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Becoming a better Chaz
by Gwendolyn Ann Smith

I grew up with a television in much the same way those growing up today have the Internet. I can relay plot points from long-forgotten sitcoms and cop dramas in ways that hardly fill me with pride. I can rattle off meaningless facts like the number of Twilight Zone episodes Jack Klugman was in – four – let alone which 1970s-era celebrity game show featured his wife (Match Game).

Like many of my generation, too, I was alive during the era of the televised variety show. This television throwback would put its hosts in the unenviable position of having to do something – anything – to be entertaining for a half hour or hour. I watched Donnie and Marie Osmond crooning about how country and how rock 'n roll they were, and watched Carol Burnett tug her ear more times than I care to admit. I even sat through Robert Shields and Lorene Yarnell's variety show. They were professional mimes, of all things.

One of the biggest of the genre was Sonny and Cher. Sonny Bono and his then wife, Cher, turned a modest music career and their number 1 single, I Got You Babe , into an eventual variety show called The Sonny and Cher Comedy Hour. The show was a hit until its end, when the couple divorced. Sonny Bono, who went on to Congress, died in a 1998 skiing accident.

Smart readers have already seen where I'm going here.

In between the controversy of Cher's exposed belly button on national television, and the eventual implosion of their show during their divorce, the couple had trotted their adorable, blonde-haired child out. Decades later, their child would be outed as lesbian and then – in 2008 – Chaz Salvatore Bono would become tabloid fodder.

Bono recently released a documentary about his gender transition, called Becoming Chaz. It premiered at the Sundance Film Festival this year, and last week aired on OWN, the Oprah Winfrey Network.

Those of my generation – and before, for I was still of Saturday morning cartoon age during the run of The Sonny and Cher Comedy Hour – remember Bono pre-transition. Indeed, I doubt there has been a trans person to have a more public transition since Christine Jorgensen's in 1952. I think it would be fair to state that Bono's transition has been the most visible female-to-male transition.

This is both a blessing and a curse.

Stories of gender transition in the public consciousness have long been dominated by male-to-female stories. Since Lili Elbe in 1931 and the much better known Jorgensen, one can see a nearly unbroken litany of MTF stories. Jan Morris, Renee Richards, Caroline Cossey, Jennifer Boylan, and many others have certainly become better known than FTM contemporaries like Lou Sullivan, Loren Cameron, or Jamison Green. Those who opt outside of gender binaries, such as Les Feinberg, end up even less known by society at large.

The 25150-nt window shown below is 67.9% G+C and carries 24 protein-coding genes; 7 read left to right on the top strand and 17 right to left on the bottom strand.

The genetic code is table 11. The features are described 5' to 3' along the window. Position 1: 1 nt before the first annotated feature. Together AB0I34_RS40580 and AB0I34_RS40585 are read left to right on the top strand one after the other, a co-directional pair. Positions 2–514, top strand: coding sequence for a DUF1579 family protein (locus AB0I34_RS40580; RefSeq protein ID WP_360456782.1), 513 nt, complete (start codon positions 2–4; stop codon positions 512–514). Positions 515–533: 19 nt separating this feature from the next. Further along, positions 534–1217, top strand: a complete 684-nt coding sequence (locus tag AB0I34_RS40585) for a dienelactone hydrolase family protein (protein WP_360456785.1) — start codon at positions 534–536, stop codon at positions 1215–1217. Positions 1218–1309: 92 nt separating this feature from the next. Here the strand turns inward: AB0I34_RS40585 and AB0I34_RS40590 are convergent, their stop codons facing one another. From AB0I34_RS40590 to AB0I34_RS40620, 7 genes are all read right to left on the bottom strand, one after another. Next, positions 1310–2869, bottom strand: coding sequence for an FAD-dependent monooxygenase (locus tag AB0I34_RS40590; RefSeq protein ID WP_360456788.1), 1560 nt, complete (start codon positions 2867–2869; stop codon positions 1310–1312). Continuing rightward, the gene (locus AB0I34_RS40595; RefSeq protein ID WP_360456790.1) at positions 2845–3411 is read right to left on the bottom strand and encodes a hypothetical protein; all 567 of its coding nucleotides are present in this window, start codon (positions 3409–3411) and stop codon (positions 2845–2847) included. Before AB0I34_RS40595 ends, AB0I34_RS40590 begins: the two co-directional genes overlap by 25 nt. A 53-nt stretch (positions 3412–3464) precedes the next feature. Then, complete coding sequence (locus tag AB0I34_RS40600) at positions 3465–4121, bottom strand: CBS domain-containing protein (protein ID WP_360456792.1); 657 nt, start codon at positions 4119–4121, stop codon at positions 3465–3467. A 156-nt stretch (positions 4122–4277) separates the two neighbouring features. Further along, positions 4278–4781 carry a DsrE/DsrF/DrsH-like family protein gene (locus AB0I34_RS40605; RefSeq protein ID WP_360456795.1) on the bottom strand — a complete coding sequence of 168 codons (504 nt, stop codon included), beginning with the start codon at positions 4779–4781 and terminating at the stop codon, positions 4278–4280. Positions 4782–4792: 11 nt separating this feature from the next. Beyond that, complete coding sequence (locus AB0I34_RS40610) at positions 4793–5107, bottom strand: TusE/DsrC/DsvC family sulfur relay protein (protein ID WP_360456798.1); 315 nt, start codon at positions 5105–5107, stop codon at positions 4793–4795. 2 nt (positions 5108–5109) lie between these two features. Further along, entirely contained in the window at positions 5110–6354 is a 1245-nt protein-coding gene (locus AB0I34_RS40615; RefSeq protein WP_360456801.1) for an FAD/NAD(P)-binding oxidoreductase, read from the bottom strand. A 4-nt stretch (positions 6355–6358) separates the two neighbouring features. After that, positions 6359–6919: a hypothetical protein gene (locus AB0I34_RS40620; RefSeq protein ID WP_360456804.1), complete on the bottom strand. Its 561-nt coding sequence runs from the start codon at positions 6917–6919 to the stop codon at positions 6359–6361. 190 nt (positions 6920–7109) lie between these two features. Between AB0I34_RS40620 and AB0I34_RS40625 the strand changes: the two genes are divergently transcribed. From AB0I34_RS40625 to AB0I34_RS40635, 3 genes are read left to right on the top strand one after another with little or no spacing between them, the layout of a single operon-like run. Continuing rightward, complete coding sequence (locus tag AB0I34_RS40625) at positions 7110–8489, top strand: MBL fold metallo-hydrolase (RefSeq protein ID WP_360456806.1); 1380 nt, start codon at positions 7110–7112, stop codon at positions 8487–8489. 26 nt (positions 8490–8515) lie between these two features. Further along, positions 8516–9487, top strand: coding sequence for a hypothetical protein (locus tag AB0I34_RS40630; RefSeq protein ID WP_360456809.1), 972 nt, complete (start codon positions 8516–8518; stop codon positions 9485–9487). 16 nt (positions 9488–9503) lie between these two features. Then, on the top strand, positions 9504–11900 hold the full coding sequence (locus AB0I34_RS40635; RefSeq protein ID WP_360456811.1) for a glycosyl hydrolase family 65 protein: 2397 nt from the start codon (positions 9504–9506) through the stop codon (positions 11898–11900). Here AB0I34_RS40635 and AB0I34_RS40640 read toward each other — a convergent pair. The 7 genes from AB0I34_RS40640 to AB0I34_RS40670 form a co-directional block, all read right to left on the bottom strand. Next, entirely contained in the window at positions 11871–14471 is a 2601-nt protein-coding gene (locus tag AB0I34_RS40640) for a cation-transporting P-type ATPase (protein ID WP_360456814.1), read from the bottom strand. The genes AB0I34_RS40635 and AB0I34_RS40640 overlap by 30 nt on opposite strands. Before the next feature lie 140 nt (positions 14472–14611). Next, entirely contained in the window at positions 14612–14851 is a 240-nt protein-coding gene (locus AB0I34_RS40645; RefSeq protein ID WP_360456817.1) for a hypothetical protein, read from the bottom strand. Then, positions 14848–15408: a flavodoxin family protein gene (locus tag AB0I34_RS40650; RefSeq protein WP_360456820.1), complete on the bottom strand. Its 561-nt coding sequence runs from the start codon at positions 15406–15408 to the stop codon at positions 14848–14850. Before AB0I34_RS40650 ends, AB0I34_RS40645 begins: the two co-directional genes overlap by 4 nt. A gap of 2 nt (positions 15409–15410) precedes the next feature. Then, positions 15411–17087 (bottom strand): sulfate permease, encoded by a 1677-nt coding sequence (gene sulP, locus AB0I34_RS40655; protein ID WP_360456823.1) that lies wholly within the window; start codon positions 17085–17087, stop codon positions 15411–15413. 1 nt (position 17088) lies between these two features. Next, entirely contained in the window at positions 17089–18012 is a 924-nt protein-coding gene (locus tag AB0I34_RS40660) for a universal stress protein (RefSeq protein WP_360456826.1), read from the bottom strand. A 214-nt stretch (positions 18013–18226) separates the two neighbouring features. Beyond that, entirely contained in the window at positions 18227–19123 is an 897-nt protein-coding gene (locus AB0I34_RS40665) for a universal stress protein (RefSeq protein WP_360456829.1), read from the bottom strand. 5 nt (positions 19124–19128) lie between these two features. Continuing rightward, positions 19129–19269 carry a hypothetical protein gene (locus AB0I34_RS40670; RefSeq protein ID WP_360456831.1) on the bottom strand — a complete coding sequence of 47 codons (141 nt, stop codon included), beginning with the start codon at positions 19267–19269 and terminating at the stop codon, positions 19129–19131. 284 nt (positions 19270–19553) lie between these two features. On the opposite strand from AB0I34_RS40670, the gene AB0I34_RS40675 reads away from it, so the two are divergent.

With Bono, this changes. Much like Jorgensen defined the male-to-female transsexual experience – and, frankly, transgender identity as a whole in the eyes of the public – Bono is now the face of female-to-male transsexuals.

In the public eye, this means that one may finally move past the phallocentricism that has sat in the middle of the popular view of transsexuals: it no longer becomes about "cutting one's penis off," but has to become somewhat more nuanced. Or at least I can hope it will.

On the down side, anything Bono says becomes emblematic about female-to-male transsexuals. Much like Richards's difficult statements about transsexuality over the last few years – likely stemming out of bitterness over the toll the publicity took on her – Bono will find additional weight placed on what he says.

Indeed, Bono has already caused many to raise an eyebrow, claiming "biological differences" – and his use of testosterone – have caused him to lose his "tolerance for women." As more than a few have rightfully pointed out, that isn't hormones, that's simple misogyny, perhaps coupled with the need to "push back" against your birth gender in order to feel more a man.

I've known far too many male-to-female transwomen who – often in the earlier part of their transitions – become virulent man-haters. Perhaps it is something people feel especially driven to do in order to establish their preferred gender – I don't know. When this plays out as nationwide tabloid spectacle, however, it harms all.

There have been other arguments, about how referring to transgenderism as a "birth defect" harms transgender people, for example, or the need by Bono to reinforce his identity based on the old tropes of liking sports as a child – as if women themselves cannot somehow enjoy sports without really being male.

Chaz, if you do read this column, please take this to heart:

It is a hard place to be in, when you are still trying to establish yourself as male in a world of people like me who remember the child you were on the set of a variety show. I know I had enough trouble getting people to respect and understand my transition within my circle of friends and family. I cannot fully comprehend having to explain this to a whole generation of people and the public at large.

I'm not saying you need to be a saint – none of us are – but do consider that until the next big transition story comes along, you are the one that the popular media is going to point to as the example, and you are the one that scores of young transgender people will look too.

There are those of us out there who accept you at face value, and hope you will continue to grow. Become Chaz, yes – but become a better Chaz.

Gwen Smith is glad she did not transition in the tabloids. You can find her on the web at http://www.gwensmith.com.

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